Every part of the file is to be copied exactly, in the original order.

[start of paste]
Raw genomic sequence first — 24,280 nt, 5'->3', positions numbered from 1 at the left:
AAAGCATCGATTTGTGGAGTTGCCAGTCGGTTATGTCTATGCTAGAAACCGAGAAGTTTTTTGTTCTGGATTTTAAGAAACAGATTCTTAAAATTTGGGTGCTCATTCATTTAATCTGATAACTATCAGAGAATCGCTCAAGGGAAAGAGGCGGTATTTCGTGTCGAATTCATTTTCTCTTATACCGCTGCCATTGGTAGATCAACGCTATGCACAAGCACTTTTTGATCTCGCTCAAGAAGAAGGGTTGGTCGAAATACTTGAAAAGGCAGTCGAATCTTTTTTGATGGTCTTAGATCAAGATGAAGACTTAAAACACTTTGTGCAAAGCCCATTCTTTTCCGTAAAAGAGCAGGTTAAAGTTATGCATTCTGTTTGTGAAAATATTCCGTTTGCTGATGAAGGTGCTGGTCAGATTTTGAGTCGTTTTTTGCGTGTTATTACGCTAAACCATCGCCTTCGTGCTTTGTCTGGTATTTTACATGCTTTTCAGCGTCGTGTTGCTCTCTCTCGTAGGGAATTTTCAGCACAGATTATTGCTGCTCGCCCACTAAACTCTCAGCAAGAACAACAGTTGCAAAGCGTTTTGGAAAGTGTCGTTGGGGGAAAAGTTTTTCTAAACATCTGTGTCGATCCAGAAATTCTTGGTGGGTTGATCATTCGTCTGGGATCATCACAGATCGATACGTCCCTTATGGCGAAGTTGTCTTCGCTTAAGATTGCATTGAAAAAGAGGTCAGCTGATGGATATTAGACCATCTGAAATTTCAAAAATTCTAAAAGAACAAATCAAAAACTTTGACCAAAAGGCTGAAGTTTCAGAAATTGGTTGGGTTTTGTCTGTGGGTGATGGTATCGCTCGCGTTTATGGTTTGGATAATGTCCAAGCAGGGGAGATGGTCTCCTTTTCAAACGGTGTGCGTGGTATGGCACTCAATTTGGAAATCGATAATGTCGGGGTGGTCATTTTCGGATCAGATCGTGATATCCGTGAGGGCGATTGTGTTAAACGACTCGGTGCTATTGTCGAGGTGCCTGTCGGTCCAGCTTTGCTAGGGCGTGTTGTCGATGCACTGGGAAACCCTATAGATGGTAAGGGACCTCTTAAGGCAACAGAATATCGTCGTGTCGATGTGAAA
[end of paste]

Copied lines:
Raw genomic sequence first — 24,280 nt, 5'->3', positions numbered from 1 at the left:
AAAGCATCGATTTGTGGAGTTGCCAGTCGGTTATGTCTATGCTAGAAACCGAGAAGTTTTTTGTTCTGGATTTTAAGAAACAGATTCTTAAAATTTGGGTGCTCATTCATTTAATCTGATAACTATCAGAGAATCGCTCAAGGGAAAGAGGCGGTATTTCGTGTCGAATTCATTTTCTCTTATACCGCTGCCATTGGTAGATCAACGCTATGCACAAGCACTTTTTGATCTCGCTCAAGAAGAAGGGTTGGTCGAAATACTTGAAAAGGCAGTCGAATCTTTTTTGATGGTCTTAGATCAAGATGAAGACTTAAAACACTTTGTGCAAAGCCCATTCTTTTCCGTAAAAGAGCAGGTTAAAGTTATGCATTCTGTTTGTGAAAATATTCCGTTTGCTGATGAAGGTGCTGGTCAGATTTTGAGTCGTTTTTTGCGTGTTATTACGCTAAACCATCGCCTTCGTGCTTTGTCTGGTATTTTACATGCTTTTCAGCGTCGTGTTGCTCTCTCTCGTAGGGAATTTTCAGCACAGATTATTGCTGCTCGCCCACTAAACTCTCAGCAAGAACAACAGTTGCAAAGCGTTTTGGAAAGTGTCGTTGGGGGAAAAGTTTTTCTAAACATCTGTGTCGATCCAGAAATTCTTGGTGGGTTGATCATTCGTCTGGGATCATCACAGATCGATACGTCCCTTATGGCGAAGTTGTCTTCGCTTAAGATTGCATTGAAAAAGAGGTCAGCTGATGGATATTAGACCATCTGAAATTTCAAAAATTCTAAAAGAACAAATCAAAAACTTTGACCAAAAGGCTGAAGTTTCAGAAATTGGTTGGGTTTTGTCTGTGGGTGATGGTATCGCTCGCGTTTATGGTTTGGATAATGTCCAAGCAGGGGAGATGGTCTCCTTTTCAAACGGTGTGCGTGGTATGGCACTCAATTTGGAAATCGATAATGTCGGGGTGGTCATTTTCGGATCAGATCGTGATATCCGTGAGGGCGATTGTGTTAAACGACTCGGTGCTATTGTCGAGGTGCCTGTCGGTCCAGCTTTGCTAGGGCGTGTTGTCGATGCACTGGGAAACCCTATAGATGGTAAGGGACCTCTTAAGGCAACAGAATATCGTCGTGTCGATGTGAAA